Shaped by fire for thousands of years, the forests of the western United States are as adapted to periodic fires as they are to the region's soils and climate. Our widespread practice of ignoring the vital role of fire is costly in both ecological and economic terms, with consequences including the decline of important fire-dependent tree and undergrowth species, increasing density and stagnation of forests, epidemics of insects and diseases, and the high potential for severe wildfires.

Flames in Our Forest explains those problems and presents viable solutions to them. It explores the underlying historical and ecological reasons for the problems associated with our attempts to exclude fire and examines how some of the benefits of natural fire can be restored Chapters consider:

the history of American perceptions and uses of fire in the forest how forest fires burn effects of fire on the soil, water, and air methods for uncovering the history and effects of past fires prescribed fire and fuel treatments for different zones in the landscape

Flames in Our Forest presents a new picture of the role of fire in maintaining forests, describes the options available for restoring the historical effects of fires, and considers the implications of not doing so. It will help readers appreciate the importance of fire in forests and gives a nontechnical overview of the scientific knowledge and tools available for sustaining western forests by mimicking and restoring the effects of natural fire regimes.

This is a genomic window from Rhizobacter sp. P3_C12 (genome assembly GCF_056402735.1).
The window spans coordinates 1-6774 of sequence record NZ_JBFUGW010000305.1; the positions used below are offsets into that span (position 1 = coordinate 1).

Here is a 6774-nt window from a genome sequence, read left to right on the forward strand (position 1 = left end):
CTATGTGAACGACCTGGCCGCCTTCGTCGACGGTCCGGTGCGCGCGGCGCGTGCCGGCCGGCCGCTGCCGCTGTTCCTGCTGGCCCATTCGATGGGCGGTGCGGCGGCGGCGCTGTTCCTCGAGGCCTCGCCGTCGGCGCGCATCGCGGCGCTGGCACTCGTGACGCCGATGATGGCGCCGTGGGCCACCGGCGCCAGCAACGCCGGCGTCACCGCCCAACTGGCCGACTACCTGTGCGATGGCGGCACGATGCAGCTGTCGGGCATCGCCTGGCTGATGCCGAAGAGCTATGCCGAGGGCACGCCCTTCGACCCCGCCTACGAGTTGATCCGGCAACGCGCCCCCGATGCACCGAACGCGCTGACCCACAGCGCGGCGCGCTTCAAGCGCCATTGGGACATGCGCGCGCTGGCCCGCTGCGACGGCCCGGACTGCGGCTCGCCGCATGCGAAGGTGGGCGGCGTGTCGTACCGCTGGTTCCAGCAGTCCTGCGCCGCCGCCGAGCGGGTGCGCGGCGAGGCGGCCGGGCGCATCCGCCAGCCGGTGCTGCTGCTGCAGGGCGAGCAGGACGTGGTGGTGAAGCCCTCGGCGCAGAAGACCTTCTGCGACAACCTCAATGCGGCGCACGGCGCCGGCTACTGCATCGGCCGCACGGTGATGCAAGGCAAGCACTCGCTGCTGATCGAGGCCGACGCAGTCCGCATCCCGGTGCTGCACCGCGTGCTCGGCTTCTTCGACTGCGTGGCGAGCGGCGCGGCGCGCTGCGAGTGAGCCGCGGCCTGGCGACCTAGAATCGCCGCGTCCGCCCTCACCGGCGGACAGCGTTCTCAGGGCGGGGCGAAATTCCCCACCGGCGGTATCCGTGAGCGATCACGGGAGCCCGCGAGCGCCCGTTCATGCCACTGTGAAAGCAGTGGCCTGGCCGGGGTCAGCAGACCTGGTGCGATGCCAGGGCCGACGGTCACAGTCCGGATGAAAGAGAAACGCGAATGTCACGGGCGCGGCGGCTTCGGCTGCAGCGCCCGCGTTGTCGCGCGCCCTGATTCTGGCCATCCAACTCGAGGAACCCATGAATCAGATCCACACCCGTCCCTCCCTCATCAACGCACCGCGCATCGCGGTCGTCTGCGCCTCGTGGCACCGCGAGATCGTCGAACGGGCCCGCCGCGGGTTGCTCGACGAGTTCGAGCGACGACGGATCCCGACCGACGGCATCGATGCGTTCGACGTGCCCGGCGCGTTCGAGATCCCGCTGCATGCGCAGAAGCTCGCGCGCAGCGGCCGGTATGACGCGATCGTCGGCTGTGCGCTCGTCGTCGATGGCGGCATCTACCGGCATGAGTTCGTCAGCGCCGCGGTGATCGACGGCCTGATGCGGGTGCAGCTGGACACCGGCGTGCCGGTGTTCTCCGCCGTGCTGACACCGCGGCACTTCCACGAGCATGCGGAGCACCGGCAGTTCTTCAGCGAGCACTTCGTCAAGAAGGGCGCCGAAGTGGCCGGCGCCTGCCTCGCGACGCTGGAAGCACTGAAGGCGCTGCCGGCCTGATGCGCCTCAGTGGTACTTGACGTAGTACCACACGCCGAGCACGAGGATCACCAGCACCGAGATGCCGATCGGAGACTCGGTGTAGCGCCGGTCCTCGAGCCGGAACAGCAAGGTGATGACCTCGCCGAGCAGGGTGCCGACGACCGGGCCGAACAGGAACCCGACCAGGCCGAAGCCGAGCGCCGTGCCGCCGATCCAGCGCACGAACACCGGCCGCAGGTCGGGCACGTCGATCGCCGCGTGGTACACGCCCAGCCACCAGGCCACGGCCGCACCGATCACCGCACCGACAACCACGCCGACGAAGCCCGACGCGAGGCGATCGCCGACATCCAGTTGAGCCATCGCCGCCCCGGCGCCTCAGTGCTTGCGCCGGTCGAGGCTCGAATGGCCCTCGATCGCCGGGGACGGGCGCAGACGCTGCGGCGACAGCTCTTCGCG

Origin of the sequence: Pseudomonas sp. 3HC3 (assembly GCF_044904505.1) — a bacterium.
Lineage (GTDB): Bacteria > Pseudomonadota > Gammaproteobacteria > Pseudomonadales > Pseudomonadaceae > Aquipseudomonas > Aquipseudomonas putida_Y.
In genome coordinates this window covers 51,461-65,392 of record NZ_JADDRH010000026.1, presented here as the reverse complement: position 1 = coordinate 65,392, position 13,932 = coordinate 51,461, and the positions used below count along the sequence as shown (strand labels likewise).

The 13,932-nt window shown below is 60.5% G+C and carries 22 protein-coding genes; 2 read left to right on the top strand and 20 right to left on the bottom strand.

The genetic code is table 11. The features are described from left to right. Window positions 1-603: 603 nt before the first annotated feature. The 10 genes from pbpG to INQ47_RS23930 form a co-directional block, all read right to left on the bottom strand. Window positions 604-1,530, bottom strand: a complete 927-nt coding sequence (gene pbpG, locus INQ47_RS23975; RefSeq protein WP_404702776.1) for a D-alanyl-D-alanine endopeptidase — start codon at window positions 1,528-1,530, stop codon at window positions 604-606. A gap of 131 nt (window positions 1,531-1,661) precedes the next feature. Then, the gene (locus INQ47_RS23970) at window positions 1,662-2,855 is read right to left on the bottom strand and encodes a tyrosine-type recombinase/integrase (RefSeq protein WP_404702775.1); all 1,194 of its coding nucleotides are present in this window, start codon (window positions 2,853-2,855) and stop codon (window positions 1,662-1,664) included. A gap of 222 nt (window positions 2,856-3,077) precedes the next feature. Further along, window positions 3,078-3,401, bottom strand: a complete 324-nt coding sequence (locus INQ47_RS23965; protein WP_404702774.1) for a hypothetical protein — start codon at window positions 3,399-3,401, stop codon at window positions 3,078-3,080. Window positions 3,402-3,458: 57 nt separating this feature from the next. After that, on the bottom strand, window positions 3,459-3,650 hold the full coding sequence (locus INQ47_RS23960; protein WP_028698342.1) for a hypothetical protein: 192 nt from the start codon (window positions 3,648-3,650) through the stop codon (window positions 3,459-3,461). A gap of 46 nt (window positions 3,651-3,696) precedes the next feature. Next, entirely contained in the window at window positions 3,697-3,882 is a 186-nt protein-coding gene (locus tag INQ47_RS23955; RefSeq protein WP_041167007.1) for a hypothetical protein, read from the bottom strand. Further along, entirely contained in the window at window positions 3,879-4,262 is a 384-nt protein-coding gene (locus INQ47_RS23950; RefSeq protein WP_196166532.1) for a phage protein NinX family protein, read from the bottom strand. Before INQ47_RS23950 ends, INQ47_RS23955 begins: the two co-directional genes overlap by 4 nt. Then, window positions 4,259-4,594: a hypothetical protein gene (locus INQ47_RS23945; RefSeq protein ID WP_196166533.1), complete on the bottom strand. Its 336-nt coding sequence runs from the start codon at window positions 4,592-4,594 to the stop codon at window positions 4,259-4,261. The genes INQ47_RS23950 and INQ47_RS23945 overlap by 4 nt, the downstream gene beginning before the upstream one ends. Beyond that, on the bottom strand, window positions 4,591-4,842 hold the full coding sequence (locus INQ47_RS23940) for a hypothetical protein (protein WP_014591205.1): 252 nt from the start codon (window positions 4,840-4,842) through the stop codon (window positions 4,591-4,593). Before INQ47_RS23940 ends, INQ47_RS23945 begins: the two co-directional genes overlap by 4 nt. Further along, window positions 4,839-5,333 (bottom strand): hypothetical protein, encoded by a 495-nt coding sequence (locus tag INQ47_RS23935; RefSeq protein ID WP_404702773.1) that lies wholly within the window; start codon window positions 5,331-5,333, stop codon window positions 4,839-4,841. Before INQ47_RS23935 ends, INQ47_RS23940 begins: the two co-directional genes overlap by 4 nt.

A burning mix of diesel fuel and gasoline drips from handheld canisters onto the ground. Slowly a line of fire begins to creep downhill. The flames are well behaved, almost hesitant. This is a backing fire, unlikely to attract media attention unless it escapes, like the disastrous Los Alamos Cerro Grande fire did in 2000. This book explores a century of controversy over prescribed burning--using fire as a tool--and fire suppression. For more than 100 years, America waged an all-out war against wildland fire. Decades of fire suppression caused fuels to build up at alarming levels in our forests, culminating in the increasingly severe, uncontrollable fires of the late 20th century--the fires in Yellowstone, the Oakland Hills, and Los Alamos and the fires in summers of 2000 (the second worst fire season in the nation's history) and 2001.

Looking at these and earlier fires, Carle uses the voices of those who were involved, of those who were early advocates, and of today's proponents to examine the role of controlled burning. Early in the century, Harold Biswell, a pioneer in prescribed burning, dared to commit the heresy of questioning the dogma of fire suppression, despite professional controversy and opprobrium, he and a few other pioneers led the way. Their roles play an integral part in the story told here. In Biswell's words, fire is a natural part of the environment, about as important as rain and sunshine... . We must work more in harmony with nature, not so much against it. Can humanity, this book asks, learn to become a fire-adapted species?